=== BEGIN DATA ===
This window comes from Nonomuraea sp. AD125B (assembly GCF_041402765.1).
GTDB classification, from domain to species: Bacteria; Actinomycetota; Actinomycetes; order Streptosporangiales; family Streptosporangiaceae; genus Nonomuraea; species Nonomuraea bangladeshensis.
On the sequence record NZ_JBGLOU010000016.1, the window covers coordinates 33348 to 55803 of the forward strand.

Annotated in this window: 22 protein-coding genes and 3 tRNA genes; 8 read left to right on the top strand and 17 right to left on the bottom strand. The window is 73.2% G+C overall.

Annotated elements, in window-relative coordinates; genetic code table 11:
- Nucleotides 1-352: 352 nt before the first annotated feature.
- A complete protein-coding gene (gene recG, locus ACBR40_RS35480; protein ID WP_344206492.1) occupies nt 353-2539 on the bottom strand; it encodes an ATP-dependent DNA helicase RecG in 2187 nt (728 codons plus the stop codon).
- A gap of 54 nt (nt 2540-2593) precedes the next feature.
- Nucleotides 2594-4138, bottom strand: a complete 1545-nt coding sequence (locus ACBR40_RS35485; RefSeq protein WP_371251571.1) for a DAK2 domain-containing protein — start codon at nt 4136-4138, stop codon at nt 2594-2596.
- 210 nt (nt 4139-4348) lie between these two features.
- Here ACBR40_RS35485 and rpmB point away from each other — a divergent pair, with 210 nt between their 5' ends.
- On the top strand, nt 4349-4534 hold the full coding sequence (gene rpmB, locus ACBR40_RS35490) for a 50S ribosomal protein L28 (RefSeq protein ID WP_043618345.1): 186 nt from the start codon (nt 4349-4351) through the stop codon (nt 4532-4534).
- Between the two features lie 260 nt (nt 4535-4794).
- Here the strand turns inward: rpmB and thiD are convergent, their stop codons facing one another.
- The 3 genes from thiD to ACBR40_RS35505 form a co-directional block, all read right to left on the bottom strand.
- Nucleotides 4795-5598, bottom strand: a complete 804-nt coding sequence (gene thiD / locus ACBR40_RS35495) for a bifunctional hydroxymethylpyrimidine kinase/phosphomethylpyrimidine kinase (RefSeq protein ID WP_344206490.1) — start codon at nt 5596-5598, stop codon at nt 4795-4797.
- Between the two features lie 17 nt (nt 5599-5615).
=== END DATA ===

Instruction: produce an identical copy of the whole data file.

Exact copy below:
This window comes from Nonomuraea sp. AD125B (assembly GCF_041402765.1).
GTDB classification, from domain to species: Bacteria; Actinomycetota; Actinomycetes; order Streptosporangiales; family Streptosporangiaceae; genus Nonomuraea; species Nonomuraea bangladeshensis.
On the sequence record NZ_JBGLOU010000016.1, the window covers coordinates 33348 to 55803 of the forward strand.

Annotated in this window: 22 protein-coding genes and 3 tRNA genes; 8 read left to right on the top strand and 17 right to left on the bottom strand. The window is 73.2% G+C overall.

Annotated elements, in window-relative coordinates; genetic code table 11:
- Nucleotides 1-352: 352 nt before the first annotated feature.
- A complete protein-coding gene (gene recG, locus ACBR40_RS35480; protein ID WP_344206492.1) occupies nt 353-2539 on the bottom strand; it encodes an ATP-dependent DNA helicase RecG in 2187 nt (728 codons plus the stop codon).
- A gap of 54 nt (nt 2540-2593) precedes the next feature.
- Nucleotides 2594-4138, bottom strand: a complete 1545-nt coding sequence (locus ACBR40_RS35485; RefSeq protein WP_371251571.1) for a DAK2 domain-containing protein — start codon at nt 4136-4138, stop codon at nt 2594-2596.
- 210 nt (nt 4139-4348) lie between these two features.
- Here ACBR40_RS35485 and rpmB point away from each other — a divergent pair, with 210 nt between their 5' ends.
- On the top strand, nt 4349-4534 hold the full coding sequence (gene rpmB, locus ACBR40_RS35490) for a 50S ribosomal protein L28 (RefSeq protein ID WP_043618345.1): 186 nt from the start codon (nt 4349-4351) through the stop codon (nt 4532-4534).
- Between the two features lie 260 nt (nt 4535-4794).
- Here the strand turns inward: rpmB and thiD are convergent, their stop codons facing one another.
- The 3 genes from thiD to ACBR40_RS35505 form a co-directional block, all read right to left on the bottom strand.
- Nucleotides 4795-5598, bottom strand: a complete 804-nt coding sequence (gene thiD / locus ACBR40_RS35495) for a bifunctional hydroxymethylpyrimidine kinase/phosphomethylpyrimidine kinase (RefSeq protein ID WP_344206490.1) — start codon at nt 5596-5598, stop codon at nt 4795-4797.
- Between the two features lie 17 nt (nt 5599-5615).